Second, this all begs once again the definition of “friend,” something that has been a little easier to sort out with Facebook as of late thanks to its new “list” feature.  I think in the context of Facebook, people have basically over-valued and/or misinterpreted the word “friend.” In “real life,” I think of a friend as someone I either know quite well and engage in activities with on a regular basis (e.g., family friends, golfing friends, people I invite to my house for a party or something, etc.), people I know pretty well but only catch up with once in a while (e.g., many/most people at work, friends who live some distance away, etc.), or people I still know but are from a more distant past and who I haven’t necessarily even spoken with in some time.  This last category is a big one on Facebook:  we all have “friended” people from high school or college who we haven’t seen or spoken with in decades and who we aren’t especially interested in reconnecting with in “real life” again now, but who are still a kind of friend.

I have “real life” friends on Facebook, but besides “real” friends, most of my Facebook friends fall into the categories of “colleagues in my field,” people at EMU, and/or students.  No offense to any of these folks, but that y’all aren’t really my friends in the real world friend sense, right?

Third, I guess the other thing that comes up especially in the Thompson article is my concept/understanding of who I am “speaking” with when I post online, be that space on Facebook, Twitter, this or some other blog.  This may be kind of “old skool,” but I still work from the assumption that anything I post online has the potential to be read by anyone on the planet; therefore, I would never post any sort of personal thing which I would be concerned about some stranger reading.  You’re not going to get any “weird rash on my hands not going away” posts from me (btw, I have no rashes).  And if I post something like “ate tuna sandwich,” it is only because I don’t really care if anyone knows that I ate a tuna sandwich.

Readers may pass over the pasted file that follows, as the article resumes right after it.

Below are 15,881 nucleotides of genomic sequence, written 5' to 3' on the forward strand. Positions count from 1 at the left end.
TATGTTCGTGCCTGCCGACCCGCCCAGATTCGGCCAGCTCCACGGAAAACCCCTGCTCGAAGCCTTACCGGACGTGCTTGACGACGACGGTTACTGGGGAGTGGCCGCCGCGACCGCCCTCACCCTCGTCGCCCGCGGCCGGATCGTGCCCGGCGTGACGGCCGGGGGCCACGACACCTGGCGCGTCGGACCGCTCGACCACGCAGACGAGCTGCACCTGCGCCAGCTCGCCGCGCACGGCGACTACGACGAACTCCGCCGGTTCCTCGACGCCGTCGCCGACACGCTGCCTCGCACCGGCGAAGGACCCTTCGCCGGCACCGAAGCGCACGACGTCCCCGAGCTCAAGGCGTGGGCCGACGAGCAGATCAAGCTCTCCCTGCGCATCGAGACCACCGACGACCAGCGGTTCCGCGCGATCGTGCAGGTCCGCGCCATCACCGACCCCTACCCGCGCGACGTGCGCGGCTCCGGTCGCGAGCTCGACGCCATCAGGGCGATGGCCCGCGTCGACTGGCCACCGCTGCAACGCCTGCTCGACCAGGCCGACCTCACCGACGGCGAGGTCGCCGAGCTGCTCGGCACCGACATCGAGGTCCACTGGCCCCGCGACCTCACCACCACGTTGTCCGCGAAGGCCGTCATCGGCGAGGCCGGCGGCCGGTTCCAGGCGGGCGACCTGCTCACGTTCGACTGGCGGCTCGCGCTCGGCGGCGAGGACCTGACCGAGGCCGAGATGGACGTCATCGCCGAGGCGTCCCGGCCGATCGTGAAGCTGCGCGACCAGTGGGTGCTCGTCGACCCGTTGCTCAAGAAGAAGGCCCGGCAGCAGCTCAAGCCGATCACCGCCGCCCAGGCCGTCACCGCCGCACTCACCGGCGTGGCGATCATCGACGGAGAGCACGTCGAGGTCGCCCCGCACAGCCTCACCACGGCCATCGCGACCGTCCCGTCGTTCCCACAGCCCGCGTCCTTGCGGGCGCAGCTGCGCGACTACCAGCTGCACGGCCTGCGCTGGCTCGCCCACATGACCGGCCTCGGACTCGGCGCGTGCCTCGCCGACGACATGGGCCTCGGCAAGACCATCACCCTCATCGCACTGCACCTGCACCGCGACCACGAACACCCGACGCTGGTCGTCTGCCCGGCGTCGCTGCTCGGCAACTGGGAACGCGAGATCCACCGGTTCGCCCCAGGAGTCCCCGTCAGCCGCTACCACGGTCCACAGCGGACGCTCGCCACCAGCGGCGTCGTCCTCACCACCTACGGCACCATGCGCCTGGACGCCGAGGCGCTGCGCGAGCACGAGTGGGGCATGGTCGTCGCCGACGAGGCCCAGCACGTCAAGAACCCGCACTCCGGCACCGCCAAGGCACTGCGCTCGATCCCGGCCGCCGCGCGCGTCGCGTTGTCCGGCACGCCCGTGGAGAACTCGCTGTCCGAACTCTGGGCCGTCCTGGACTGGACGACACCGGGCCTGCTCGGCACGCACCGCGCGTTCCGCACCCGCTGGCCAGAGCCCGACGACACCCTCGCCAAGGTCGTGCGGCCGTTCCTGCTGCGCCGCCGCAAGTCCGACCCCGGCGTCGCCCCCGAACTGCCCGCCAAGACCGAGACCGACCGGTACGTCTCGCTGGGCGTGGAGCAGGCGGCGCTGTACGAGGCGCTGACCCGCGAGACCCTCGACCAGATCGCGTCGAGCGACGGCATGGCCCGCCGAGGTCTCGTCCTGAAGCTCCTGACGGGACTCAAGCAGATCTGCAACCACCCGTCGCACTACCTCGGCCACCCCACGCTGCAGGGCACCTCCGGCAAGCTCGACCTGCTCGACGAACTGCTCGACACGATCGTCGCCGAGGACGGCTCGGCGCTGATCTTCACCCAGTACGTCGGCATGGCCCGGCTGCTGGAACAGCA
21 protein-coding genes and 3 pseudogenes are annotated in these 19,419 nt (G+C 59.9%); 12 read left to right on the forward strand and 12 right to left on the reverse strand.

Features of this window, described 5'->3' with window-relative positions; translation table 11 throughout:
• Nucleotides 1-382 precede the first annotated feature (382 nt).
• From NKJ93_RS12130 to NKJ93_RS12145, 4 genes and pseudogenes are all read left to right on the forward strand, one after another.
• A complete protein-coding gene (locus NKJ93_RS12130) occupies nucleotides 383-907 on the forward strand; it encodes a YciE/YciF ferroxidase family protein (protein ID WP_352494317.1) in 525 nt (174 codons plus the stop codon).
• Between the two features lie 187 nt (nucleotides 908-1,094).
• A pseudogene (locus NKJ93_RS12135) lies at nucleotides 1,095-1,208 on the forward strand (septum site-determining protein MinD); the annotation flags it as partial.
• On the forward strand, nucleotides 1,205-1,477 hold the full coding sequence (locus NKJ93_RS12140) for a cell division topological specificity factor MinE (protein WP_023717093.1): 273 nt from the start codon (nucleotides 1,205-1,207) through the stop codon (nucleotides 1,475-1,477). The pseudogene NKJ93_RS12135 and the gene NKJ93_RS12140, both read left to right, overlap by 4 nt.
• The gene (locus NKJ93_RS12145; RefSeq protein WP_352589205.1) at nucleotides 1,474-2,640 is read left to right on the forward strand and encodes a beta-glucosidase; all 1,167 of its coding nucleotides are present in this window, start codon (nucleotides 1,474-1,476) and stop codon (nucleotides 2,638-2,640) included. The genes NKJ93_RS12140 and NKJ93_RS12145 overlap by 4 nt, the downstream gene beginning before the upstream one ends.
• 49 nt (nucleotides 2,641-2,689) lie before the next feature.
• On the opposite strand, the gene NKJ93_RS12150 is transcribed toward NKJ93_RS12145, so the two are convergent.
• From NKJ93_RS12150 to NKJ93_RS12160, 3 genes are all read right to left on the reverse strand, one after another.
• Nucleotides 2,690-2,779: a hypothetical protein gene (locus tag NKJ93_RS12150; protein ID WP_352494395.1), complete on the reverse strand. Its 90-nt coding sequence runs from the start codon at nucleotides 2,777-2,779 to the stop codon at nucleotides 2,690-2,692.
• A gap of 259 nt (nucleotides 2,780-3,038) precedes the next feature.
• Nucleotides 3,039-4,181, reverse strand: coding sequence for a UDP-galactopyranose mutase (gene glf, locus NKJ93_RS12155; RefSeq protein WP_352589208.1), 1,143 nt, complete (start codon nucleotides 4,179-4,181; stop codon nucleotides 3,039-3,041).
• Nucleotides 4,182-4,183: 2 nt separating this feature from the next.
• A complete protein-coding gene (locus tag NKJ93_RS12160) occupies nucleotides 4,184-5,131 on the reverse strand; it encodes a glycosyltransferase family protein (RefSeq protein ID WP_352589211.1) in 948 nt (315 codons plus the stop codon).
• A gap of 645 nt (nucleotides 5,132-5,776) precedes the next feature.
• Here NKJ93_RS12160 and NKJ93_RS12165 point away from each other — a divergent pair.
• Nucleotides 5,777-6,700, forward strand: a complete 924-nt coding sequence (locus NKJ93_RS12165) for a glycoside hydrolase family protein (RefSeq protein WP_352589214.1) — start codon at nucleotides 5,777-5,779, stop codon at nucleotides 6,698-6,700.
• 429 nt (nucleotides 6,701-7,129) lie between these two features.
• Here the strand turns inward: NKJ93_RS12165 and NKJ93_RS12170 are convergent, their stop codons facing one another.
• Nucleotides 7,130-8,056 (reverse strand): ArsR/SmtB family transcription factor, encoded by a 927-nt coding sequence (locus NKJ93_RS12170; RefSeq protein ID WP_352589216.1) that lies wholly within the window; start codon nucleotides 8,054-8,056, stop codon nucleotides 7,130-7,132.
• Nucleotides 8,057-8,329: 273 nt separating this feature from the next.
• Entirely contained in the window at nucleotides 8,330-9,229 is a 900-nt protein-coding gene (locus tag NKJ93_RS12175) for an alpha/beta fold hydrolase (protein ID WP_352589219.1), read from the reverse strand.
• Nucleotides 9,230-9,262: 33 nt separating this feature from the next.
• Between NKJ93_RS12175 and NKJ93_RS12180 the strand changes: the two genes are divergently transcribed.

The tricky thing about this is trying to figure out those borders between the actually personal, the things you really would only tell to close friends, and everything else.  This is nothing new, of course; what makes it a little different now is that the sheer volume of people on networks like Facebook means that there is inevitably a learning curve for both writers and readers about the shifting definition of “Too Much Information.”  I mean, I have FB “friends” who do seem to think that posting about that mysterious rash is fair game; conversely, I also have FB “friends” who would comment on my lunch selection “Ew, TMI.”  So it goes with emerging medias, right?

BTW, today I’m going to have left-over pork loin for lunch.  If it isn’t too freezer-burned.

Three thoughts on poly-ticks

Thought (frustration, really) #1: Reagan, both Bushes, and Clinton never had close to 60 votes in the Senate and they got stuff done.  What is wrong with the current Democratic leadership– Obama, but also the folks in Congress– that they can’t get things done?  Haven’t these people done this before?

Thought #2: I think the main reason why the Democrats lost the senate race in Massachusetts (and btw, I think they lost rather than the Republicans winning) boils down to “hubris.”  Democrat leadership in DC and in Boston simply assumed that it wouldn’t be possible for a Republican in bluer than blue Mass. to win “the Kennedy seat” in the Senate and they assumed they could have run a potted plant for the job and win.  Hubris, and the lesson should be to take every election seriously and don’t assume anything.